McP's Pub in Coronado, a popular hangout for Navy SEALs, is packed with Marines. With only two women in a bar filled with nearly 70 men, they are having what bartender Tom Latona refers to as a "weenie roast." The Marines are recruiting officers from all the states west of the Mississippi River, visiting San Diego for a recruiter's conference.
Since September 11, Latona has noticed one difference in the mood of the sailors who frequent the pub. "They finally get to go to the party. All they do is practice, and now they're going to the game."
Colonel Bob Kuhlow, a recruiter from San Diego's MCRD and chief of staff for the western recruiting region, says that there has been little change since 9/11. In spite of the current epidemic of flag-waving, Kuhlow measures patriotism by the willingness to put one's life on the line. "It's been pretty stable. The flags are all on the surface. We're looking for commitment. The guys in this establishment are some of the best guys that we have — some of the best majors. We've pulled our best-quality guys out because we believe quality begets quality. We're looking for quality individuals, and that's all we have here. In another year or two, these guys could be in Afghanistan — they could be anywhere. Right now, their primary job is to keep the long-term strength of the Marine Corps strong."
McP's owner, Greg McPartlin, a former Navy SEAL, has spoken with sailors who have been in Afghanistan, including SEALs, and is disappointed with the attitude he sees in the media. "I'm flabbergasted that our country is not doing more to let the world know what kind of people the Taliban and al Qaeda fighters actually are. You're hearing these complaints about the prisoners at Guantánamo Bay, that they don't have two pillows or three squares a day or can't pray with their turban on."
For McPartlin, the alleged woes of al Qaeda prisoners pale in comparison to the dangers American soldiers face in Afghanistan. "Several weeks ago, there was a story about a SEAL that supposedly fell out of a helicopter. His name was Neil Roberts. The helicopter took a few hits. He flipped out of the helicopter. They rolled out, the helicopter had to do an emergency landing, and they didn't know he was gone for a while. He hid himself between the rocks until the emergency rescue team realized he was gone and went in to rescue him. He exposed himself to two machine-gun nests and killed [a lot of] bad guys before he was out of ammo and had to surrender. He knew his rescuers were going to be suckered into an ambush, so that's why he got up and exposed himself. He stood there with his hands up and they captured him." (According to Naval Special Warfare Command's public affairs department, an inquiry into the specific details surrounding Roberts's death is still ongoing.)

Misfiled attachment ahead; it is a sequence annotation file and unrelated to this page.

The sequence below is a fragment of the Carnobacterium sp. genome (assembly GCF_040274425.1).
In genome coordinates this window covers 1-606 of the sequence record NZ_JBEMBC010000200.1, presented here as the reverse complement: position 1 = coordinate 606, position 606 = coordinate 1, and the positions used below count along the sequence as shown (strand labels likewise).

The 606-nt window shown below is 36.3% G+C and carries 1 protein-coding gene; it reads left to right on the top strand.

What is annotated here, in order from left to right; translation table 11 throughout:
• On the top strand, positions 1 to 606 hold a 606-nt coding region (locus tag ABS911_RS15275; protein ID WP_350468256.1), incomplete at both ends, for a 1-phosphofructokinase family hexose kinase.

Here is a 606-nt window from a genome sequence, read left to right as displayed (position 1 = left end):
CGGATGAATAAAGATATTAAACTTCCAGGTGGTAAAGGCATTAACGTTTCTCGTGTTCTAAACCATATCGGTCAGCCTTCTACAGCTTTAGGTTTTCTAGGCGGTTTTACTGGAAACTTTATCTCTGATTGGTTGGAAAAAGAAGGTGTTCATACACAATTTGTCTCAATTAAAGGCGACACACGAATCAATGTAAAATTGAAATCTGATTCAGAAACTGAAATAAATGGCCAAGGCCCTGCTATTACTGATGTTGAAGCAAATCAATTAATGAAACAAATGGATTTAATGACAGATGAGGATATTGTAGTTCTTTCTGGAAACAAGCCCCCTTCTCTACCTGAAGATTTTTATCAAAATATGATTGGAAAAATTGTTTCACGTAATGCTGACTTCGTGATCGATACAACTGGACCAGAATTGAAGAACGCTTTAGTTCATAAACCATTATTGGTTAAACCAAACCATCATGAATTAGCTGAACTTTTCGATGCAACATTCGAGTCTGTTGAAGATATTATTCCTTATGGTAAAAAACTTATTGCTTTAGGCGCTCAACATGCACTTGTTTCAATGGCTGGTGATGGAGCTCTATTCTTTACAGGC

Besides what he sees as "media bias," what really miffs McPartlin is the double standard he perceives among the Arab nations and American indiffence. "Have you heard any apology for 9/11? No one from the Muslim world has apologized. All we gotta do is go over there and tell them, 'You now have 30 days to convert to Christianity, because this is now the United States of Saudi Arabia and the United States of Iraq!' Without being facetious like that, why did it take something like 9/11 to wake us up? It takes something like that to make us realize that we are vulnerable. That's the price we pay for living in a free society, right? If these guys are getting visas four months after they're dead, then there's something wrong somewhere!"
What's wrong, according to McPartlin, is what he sees as a flawed view by "liberals in the media" who don't understand the high cost of winning the war against terrorism. "We don't want Big Brother putting little chips in the back of our heads, but we sure as hell don't want the general public to criticize our military because of the tactics they're using to win this war. They recently captured the number-two guy to bin Laden, and they ask [Defense Secretary Donald Rumsfeld] how he planned to extract information from him. Now, why is that even a matter for discussion?"
As a veteran of three tours in Vietnam, McPartlin says that war's military interrogation techniques were exaggerated, with tales of torture that were untrue. "Remember those stories about throwing Vietcong from helicopters? What they would do is this: You have a wounded Vietcong and a dead Vietcong in the helicopter. You go over to the dead Vietcong and start yelling at him, and when he doesn't answer, you flip him out of the helicopter. Then the other guy is going to talk fast."
When asked about the morale of the men who have been in Afghanistan, McPartlin shows off some of the posters and flyers that adorn his pub's walls. There's a large photo of hundreds of people in the formation of a U.S. flag that reads, "San Diego Unites." Besides the photos of ships and fighter jets, there are political cartoons, many of them mocking men in turbans. There are also patriotic posters and obituaries of men who died in battle.
To McPartlin, this war seems more treacherous than Vietnam. "It's so open out there that you don't use a lot of hand-to-hand combat on the ground. But in Vietnam, they didn't have kamikaze Vietcong. These people don't care if they die. That's the scariest enemy you can ever have, because if he kills you, he gets brownie points, and if you kill him, he goes right to heaven. That's their attitude, and it's very scary. Look what's happened. You can walk into a cave to check things out, and they can have a detonator and boom! They don't care if they get taken out."